Did you notice that there are more and more people learning a third language, apart from their mother tongue and a working language? Why?
I have been working very long hours for the past year or so, and sometimes, I managed to take a breather and have a late lunch around mid afternoon, at a vegetarian shop nearby. By the afternoon, all the usual lunch-time crowds would have been gone, and I could eat in relative peace and quiet.
One recent afternoon, three young men strolled in the shop, and were promptly greeted by the friendly people in this shop. They were Korean Americans.
The young lady who took the order from these young men was from mainland China, and could only understand very rudimentary English and had to communicate with customers in Mandarin.
One of the Korean Americans realized that the young lady could not understand him, and spoke to the server in very fluent Mandarin, “別著急，我會講國語” (don’t worry, I can speak Mandarin). The server was so relieved, and the three young men ordered their food easily.
This is not a unique situation. I watch Taiwanese news and variety programs on cable TV often, and there are many foreigners from the West as well from the East (such as Korea and Japan), speaking fluent or at least conversational Mandarin. Many of these foreigners would speak at least their native language, and a working language, and then embrace a third or even more languages.
Learning a language can range from very easy to very difficult, depending on the type of language, the script used in reading and writing, and how often an opportunity to use the new language presents itself.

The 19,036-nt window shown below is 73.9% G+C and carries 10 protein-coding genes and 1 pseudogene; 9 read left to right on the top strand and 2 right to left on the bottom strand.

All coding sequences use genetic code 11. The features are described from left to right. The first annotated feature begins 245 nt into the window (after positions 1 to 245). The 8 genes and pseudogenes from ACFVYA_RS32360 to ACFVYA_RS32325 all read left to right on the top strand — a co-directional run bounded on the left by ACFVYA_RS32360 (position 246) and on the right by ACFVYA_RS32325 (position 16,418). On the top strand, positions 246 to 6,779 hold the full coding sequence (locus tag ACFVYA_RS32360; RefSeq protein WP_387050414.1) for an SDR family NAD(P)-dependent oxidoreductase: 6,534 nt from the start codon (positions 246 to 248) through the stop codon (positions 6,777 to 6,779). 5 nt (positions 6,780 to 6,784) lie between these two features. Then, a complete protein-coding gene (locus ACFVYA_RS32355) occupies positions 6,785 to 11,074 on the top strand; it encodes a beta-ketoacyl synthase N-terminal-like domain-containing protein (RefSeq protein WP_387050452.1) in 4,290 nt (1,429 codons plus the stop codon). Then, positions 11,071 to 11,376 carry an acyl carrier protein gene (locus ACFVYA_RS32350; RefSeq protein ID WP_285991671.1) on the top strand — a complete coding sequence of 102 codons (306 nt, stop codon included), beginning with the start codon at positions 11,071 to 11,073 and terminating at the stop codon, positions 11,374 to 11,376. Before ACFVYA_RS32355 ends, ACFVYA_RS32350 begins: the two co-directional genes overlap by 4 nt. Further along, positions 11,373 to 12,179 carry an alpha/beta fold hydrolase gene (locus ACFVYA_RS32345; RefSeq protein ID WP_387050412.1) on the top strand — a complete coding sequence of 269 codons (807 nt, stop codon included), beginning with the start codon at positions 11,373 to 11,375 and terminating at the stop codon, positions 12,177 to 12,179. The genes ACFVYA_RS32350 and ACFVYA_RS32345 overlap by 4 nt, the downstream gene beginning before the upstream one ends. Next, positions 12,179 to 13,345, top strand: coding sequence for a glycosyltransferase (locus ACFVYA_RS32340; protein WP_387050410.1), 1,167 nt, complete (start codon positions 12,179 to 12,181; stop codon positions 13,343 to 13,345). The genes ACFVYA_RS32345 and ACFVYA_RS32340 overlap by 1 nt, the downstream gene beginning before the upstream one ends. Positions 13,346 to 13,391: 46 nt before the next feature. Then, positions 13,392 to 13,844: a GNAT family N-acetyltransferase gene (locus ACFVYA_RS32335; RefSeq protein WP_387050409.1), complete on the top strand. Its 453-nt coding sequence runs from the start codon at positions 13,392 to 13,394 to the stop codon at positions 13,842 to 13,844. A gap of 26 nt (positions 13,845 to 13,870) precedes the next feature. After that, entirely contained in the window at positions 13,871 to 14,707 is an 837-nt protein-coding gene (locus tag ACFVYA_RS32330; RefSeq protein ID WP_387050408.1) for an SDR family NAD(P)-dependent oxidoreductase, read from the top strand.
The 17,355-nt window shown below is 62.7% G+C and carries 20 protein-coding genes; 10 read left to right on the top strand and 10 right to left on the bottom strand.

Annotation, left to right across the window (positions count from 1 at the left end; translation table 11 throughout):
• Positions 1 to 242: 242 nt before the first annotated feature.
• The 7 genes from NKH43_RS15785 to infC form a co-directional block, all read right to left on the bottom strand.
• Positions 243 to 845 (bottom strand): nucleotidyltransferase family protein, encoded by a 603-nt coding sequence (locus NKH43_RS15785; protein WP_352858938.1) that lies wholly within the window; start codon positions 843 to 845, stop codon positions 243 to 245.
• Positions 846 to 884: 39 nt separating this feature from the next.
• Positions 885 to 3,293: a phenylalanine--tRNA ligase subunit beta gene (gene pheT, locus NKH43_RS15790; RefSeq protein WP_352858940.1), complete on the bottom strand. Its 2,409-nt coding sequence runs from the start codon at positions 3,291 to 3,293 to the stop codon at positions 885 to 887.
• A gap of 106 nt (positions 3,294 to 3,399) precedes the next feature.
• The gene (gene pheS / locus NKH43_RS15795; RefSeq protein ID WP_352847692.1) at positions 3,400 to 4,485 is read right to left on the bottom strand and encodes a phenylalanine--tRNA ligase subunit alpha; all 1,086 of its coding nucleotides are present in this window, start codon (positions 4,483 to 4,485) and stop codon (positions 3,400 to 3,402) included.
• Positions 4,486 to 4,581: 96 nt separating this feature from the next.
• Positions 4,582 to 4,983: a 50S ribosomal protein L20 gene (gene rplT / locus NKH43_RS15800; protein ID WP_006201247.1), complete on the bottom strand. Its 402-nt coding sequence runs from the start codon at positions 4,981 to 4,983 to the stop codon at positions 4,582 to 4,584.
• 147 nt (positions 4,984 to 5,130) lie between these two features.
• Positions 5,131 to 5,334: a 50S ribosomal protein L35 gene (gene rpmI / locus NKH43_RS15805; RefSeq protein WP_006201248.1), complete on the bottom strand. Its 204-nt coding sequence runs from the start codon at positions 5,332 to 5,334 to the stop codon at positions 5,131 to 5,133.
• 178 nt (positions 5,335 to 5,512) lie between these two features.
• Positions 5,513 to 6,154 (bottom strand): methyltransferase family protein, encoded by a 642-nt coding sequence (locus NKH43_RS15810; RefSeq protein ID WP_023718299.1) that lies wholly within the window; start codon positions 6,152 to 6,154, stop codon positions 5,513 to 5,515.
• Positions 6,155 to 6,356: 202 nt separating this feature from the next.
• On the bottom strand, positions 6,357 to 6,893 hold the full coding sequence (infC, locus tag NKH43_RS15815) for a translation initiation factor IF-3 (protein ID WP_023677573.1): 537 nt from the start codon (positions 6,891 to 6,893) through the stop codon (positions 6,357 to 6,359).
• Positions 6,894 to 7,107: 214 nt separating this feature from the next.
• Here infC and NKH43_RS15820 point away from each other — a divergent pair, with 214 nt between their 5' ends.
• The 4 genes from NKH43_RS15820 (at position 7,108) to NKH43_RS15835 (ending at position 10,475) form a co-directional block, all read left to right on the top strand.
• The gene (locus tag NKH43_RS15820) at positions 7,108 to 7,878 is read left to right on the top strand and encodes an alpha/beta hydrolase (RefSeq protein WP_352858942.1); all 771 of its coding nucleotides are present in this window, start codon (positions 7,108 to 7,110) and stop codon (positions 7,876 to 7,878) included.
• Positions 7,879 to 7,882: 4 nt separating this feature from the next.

Yet, while some would snort at the need to learn another language other than English, the reality of the global condition is that the world is getting more and more connected, and some languages have found themselves at the epicenter of global finance and trade, such as Chinese, Russian, Hindi, Central/South American Spanish and Portuguese.
The future dims on those who scorn learning, and shines brightly for those who can and will learn all things with earnest joy continuously. The world is moving faster and more complex as we go along, and we choose to thrive in the new economy by outrunning obsolescence.
Seamus Phan has 33 years of professional experience. Polymath Problem-Solver & Strategist – Leadership, Cybersecurity, Branding, Crisis, Scientist, Artist, Author, Aviation, and Theologian. Some articles are reproduced at McGallen & Bolden, where he is CTO and Head of Content. Connect on LinkedIn. ©1984-2020. All rights reserved.